The causal contribution of apolipoprotein B (apoB) particles to coronary artery disease (CAD) is established. We examined whether this atherogenic contribution is better reflected by non-high-density lipoprotein cholesterol (non-HDL-C) or apoB particle concentration.
Method and results:
We performed Mendelian randomization (MR) analysis using 235 variants as genetic instruments; testing the relationship between their effects on the exposures, non-HDL-C and apoB, and on the outcome CAD using weighted regression. Variant effect estimates on the exposures came from the UK Biobank (N = 376 336) and on the outcome from a meta-analysis of five CAD datasets (187 451 cases and 793 315 controls). Subsequently, we carried out sensitivity and replication analyses.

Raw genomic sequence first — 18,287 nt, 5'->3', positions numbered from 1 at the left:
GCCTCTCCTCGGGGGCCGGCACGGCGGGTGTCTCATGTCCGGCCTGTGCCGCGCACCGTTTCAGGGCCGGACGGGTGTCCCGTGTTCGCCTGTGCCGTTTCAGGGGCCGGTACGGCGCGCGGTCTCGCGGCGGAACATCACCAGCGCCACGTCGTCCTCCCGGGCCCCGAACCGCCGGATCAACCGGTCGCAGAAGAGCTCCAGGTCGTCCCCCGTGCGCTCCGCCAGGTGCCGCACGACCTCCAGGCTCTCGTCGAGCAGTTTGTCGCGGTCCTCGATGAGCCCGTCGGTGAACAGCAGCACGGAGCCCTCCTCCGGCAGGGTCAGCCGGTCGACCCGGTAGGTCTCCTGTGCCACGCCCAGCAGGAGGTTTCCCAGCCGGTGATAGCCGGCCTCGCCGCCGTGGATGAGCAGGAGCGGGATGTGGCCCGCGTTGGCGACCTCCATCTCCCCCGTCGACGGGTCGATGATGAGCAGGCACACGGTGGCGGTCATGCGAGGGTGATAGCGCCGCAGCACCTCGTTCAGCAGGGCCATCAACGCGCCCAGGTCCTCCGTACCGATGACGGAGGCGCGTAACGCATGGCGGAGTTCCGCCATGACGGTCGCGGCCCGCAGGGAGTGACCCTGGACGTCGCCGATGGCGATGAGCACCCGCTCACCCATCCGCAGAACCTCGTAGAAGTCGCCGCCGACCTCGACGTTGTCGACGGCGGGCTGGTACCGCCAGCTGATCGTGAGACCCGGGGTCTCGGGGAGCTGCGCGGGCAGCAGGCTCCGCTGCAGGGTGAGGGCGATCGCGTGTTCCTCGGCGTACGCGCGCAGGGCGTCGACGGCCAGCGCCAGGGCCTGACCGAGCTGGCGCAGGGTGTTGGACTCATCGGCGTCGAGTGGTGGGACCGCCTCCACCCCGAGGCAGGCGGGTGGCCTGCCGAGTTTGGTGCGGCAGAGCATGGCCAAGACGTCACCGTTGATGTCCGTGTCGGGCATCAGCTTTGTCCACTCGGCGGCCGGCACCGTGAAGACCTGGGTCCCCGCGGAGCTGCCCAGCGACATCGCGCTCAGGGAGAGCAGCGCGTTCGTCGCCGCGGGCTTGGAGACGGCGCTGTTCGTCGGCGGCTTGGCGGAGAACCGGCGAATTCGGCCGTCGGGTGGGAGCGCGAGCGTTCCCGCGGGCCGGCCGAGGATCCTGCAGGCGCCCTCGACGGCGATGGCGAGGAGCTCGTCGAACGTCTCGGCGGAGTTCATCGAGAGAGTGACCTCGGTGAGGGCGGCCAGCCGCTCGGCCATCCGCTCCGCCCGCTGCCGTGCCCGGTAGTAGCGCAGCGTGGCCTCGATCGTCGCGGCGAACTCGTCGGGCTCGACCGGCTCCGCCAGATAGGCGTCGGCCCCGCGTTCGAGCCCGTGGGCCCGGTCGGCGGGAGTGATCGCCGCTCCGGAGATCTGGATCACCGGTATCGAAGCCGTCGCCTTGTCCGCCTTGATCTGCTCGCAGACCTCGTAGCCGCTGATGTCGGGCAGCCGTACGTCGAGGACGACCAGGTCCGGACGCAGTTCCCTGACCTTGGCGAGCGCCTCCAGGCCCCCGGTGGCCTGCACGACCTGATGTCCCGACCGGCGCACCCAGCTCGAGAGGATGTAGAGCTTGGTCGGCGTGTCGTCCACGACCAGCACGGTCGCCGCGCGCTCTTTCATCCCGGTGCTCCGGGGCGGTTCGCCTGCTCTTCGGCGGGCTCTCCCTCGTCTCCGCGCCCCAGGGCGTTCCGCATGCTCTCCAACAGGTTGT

In univariate MR analysis, both exposures associated with CAD (βnon-HDL-C = 0.40, P = 2.8 × 10−48 and βapoB = 0.38, P = 1.3 × 10−44). Adding effects on non-HDL-C into a model that already included those on apoB significantly improved the genetically predicted CAD effects (P = 3.9 × 10−5), while adding apoB into the model including non-HDL-C did not (P = 0.69). Thirty-five per cent (82/235) of the variants used as genetic instruments had discordant effects on the exposures, associating with non-HDL-C/apoB ratio at P
Many sequence variants have discordant effects on non-HDL-C and apoB. These variants allowed us to show that the causal mechanism underlying the relationship between apolipoprotein B particles and CAD is more associated with non-HDL-C than apoB particle concentration.
Bibliographical noteEpub ahead of print. Published online: 20 September 2022.
- Non-HDL cholesterol
- Coronary artery disease
- Mendelian randomization